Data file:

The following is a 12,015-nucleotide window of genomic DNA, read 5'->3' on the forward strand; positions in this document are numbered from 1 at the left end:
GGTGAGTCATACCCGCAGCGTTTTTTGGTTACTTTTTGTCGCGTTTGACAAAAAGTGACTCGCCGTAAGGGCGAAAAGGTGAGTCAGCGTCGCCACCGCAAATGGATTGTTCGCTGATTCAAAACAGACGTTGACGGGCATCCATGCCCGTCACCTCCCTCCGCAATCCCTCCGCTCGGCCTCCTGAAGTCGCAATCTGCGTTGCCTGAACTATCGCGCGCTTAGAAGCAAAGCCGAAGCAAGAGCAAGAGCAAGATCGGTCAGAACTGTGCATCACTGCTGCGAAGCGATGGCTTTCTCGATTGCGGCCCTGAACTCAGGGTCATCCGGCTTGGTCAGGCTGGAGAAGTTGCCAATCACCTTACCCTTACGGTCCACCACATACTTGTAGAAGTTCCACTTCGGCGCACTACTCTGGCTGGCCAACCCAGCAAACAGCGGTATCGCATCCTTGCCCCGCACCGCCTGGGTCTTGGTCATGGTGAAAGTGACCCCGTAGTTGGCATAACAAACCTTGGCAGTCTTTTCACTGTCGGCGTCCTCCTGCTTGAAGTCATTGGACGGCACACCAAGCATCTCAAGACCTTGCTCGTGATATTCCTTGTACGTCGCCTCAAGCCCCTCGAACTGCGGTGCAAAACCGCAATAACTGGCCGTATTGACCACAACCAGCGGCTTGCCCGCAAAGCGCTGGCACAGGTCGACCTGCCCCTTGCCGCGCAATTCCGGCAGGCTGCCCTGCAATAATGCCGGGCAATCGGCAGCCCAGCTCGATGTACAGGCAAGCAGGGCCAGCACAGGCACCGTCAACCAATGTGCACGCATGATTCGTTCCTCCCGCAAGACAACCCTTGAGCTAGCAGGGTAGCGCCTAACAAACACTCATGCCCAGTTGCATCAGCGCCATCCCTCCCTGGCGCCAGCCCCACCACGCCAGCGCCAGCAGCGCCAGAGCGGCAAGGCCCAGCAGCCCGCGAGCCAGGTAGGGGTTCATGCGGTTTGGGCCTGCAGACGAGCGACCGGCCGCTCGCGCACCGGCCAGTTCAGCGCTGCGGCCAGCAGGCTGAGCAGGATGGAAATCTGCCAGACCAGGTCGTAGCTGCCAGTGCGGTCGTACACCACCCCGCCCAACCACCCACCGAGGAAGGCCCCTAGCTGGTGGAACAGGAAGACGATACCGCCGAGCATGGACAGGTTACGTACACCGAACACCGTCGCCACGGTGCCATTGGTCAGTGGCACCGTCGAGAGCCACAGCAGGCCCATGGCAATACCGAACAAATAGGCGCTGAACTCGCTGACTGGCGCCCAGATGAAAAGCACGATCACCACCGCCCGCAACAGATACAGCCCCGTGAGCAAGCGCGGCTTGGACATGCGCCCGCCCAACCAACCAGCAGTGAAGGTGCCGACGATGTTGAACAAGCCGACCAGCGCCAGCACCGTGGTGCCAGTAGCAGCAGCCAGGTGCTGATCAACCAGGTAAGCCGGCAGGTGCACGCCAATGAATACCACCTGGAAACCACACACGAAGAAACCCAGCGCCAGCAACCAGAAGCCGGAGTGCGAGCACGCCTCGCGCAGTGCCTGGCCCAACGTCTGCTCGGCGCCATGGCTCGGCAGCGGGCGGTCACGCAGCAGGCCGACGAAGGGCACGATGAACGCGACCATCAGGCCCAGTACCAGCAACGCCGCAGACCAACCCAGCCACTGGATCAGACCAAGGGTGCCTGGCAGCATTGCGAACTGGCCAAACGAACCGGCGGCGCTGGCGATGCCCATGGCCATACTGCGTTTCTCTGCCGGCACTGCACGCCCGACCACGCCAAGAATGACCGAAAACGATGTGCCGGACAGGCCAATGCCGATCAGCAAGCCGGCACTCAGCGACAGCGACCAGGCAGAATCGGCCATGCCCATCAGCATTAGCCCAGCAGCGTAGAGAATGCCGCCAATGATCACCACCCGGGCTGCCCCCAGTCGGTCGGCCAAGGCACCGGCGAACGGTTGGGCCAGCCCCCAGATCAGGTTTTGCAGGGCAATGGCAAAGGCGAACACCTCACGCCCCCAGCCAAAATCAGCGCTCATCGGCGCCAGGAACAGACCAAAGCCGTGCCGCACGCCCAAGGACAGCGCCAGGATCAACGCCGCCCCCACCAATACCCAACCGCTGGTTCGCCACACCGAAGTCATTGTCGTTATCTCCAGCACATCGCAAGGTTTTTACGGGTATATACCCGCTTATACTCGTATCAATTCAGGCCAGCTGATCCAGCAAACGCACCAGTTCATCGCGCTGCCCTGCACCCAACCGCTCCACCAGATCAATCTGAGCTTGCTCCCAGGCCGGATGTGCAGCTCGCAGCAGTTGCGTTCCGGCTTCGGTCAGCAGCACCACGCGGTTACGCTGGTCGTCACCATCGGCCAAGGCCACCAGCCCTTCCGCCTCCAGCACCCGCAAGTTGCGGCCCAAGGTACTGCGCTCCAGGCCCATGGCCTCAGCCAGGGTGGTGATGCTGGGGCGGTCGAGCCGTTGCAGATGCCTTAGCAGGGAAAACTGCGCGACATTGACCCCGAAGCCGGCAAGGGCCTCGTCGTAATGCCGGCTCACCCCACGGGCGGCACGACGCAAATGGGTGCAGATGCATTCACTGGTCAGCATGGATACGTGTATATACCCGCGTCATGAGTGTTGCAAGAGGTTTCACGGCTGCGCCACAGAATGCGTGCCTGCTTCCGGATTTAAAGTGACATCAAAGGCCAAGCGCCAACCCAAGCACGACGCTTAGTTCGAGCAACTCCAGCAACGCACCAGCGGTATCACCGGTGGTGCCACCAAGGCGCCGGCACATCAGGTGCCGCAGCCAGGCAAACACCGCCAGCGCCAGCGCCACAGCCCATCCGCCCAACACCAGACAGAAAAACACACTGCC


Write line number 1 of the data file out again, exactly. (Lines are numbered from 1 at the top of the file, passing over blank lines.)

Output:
The following is a 12,015-nucleotide window of genomic DNA, read 5'->3' on the forward strand; positions in this document are numbered from 1 at the left end: